You might be cringing at the thought of not having that big hunk of animal protein on your plate. How could you live with fried chicken, pork chops smothered in gravy, or a big juicy steak? I am not here to bully you into giving up foods you love, but today I would like to share with you five reasons you might consider lowering your meat consumption and instead consume more fresh fruits, vegetables, whole grains, and legumes. Whether you are prediabetic, Type 2 diabetic, or have a history of diabetes in your family, a plant-based diet could be the weapon you need to prevent or manage your diabetes successfully.
We know there is evidence that eating less meat is better for the planet and the animals themselves and us human animals. The CDC’s 2020 report estimates that 13% of the US population has been diagnosed with diabetes. The American Diabetes Association estimates the cost of treating diabetes to be around 327 billion dollars annually. “In addition to lowering the risk of developing type 2 diabetes, there is also evidence that plant-based diets, particularly vegan diets, can be effective in treating and managing type 2 diabetes by improving glycemic control, body weight, and cardiovascular risk factors.”
This week while you are planning your meals consider these benefits of limiting your meat consumption
Besides helping you to manage or prevent diabetes, a plant-based diet can also help you to:
- Lower your risk of cardiovascular disease. Sadly, if you are diagnosed with diabetes, you are more likely to develop heart disease. In addition, high blood glucose can damage your blood vessels and the nerves that control your heart; this damage could lead to heart disease.
- Lower body weight. We are a nation that loves our processed foods and double-decker burgers but reducing the number of processed foods and meat in your diet increases your metabolism, which will help you to burn more calories and lower your body weight. This is great for your appearance and your health.
- You are more likely to lower your cholesterol and blood pressure. Meat is harder for your body to process and can raise your cholesterol and blood pressure. Both are bad for your blood vessels and can lead to heart attack and stroke.
Try to include the following in your meal prep this week:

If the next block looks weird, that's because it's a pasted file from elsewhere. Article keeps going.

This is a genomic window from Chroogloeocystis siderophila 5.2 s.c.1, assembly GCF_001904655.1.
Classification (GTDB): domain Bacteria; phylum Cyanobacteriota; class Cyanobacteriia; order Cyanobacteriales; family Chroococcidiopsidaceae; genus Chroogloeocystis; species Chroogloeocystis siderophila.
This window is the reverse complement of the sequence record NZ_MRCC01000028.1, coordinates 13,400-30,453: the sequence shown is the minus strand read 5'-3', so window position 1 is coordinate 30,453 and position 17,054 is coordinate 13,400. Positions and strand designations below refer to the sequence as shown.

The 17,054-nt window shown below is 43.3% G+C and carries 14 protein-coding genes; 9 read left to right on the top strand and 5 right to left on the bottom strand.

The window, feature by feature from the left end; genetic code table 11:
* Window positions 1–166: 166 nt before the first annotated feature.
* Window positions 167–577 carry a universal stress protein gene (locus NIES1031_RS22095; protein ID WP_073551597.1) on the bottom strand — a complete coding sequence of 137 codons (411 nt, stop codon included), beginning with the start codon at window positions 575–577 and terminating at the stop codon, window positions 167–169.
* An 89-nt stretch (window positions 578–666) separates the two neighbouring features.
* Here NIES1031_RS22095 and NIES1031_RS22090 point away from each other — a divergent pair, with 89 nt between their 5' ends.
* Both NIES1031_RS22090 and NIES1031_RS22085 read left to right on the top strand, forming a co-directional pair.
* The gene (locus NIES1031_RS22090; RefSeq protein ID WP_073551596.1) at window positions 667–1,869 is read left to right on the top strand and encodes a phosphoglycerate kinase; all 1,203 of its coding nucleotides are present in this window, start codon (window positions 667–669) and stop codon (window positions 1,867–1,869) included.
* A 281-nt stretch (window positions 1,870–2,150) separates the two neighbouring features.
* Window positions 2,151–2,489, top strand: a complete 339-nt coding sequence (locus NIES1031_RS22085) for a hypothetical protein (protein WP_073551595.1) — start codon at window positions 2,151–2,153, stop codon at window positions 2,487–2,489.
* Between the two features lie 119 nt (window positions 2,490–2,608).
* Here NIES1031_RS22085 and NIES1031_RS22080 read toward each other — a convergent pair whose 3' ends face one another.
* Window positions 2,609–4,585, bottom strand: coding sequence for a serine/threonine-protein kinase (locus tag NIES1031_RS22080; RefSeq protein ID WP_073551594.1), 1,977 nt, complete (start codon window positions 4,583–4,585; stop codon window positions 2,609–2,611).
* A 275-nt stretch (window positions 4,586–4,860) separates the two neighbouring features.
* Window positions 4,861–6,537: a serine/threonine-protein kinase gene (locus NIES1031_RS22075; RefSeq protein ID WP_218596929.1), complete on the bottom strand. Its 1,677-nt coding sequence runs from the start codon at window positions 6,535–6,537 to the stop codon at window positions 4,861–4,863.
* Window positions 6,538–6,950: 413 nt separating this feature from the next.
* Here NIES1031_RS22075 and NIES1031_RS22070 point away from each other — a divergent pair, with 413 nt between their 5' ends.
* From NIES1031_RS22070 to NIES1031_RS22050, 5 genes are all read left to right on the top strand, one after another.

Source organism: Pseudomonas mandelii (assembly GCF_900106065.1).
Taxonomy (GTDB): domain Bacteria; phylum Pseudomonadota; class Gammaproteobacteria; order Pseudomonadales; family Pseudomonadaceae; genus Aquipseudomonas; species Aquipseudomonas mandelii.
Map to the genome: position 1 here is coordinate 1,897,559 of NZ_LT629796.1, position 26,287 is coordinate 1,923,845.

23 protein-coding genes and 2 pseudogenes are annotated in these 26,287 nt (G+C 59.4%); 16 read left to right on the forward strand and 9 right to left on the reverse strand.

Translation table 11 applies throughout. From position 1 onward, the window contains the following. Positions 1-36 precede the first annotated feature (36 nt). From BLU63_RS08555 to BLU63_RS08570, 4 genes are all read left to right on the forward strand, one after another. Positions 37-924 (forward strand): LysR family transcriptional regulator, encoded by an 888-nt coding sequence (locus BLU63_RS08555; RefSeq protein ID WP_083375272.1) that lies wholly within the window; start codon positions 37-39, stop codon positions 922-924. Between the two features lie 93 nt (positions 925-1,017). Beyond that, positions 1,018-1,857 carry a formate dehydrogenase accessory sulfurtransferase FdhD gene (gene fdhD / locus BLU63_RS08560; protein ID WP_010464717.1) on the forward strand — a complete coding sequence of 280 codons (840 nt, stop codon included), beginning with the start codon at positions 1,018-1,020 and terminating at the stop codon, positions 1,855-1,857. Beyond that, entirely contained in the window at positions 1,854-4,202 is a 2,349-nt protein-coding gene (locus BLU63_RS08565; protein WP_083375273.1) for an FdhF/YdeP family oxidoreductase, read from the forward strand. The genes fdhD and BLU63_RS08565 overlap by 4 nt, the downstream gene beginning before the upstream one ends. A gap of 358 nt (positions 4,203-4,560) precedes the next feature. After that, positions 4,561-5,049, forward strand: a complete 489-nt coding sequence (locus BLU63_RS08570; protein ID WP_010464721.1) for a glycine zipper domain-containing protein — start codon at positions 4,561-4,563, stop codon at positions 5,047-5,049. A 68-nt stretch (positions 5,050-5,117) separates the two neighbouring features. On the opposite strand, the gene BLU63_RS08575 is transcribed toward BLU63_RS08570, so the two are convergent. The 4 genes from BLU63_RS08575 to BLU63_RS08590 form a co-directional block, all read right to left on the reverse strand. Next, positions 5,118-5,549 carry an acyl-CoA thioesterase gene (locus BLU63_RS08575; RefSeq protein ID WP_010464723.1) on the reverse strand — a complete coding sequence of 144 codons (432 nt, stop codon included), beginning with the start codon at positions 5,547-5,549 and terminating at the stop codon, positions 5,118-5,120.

A healthful plant-based diet contains vegetables. Including a variety of colorful vegetables provides a wide range of vitamins and minerals.
Root vegetables are a reliable source of carbohydrates and vitamins. They include:
- sweet potato
- butternut squash
Legumes are an excellent source of fiber and plant-based protein. People can include a wide variety in their diet, including:
Seeds are a great snack or an easy way to add extra nutrients into a salad or on top of a soup.
Sesame seeds contain calcium, and sunflower seeds are a good source of vitamin E. Other seeds include:
You don’t have to give up meat entirely but try an experiment. Cut your meat intake by half for the next two weeks and notice how you feel. Check your weight at the beginning and at the end. Then, decide for yourself if you want to go back to your normal portion of meat or if you want to cut back even further and run an additional experiment.
Remember that avoiding meat does not mean that chips, ice cream, and other processed carbohydrates are suddenly okay to eat. It does not help if you drop one unhealthy option for another. You already know which foods are healthy and unhealthy.
I hope you learn how to enjoy your meals and take the time to prepare healthy foods that make you smile and keep you healthy. Need help! Shoot me an email. Cutting back on meats is just one of the ways you can enhance mealtime and help you manage or prevent diabetes.
You can do this!
With Peace and Love,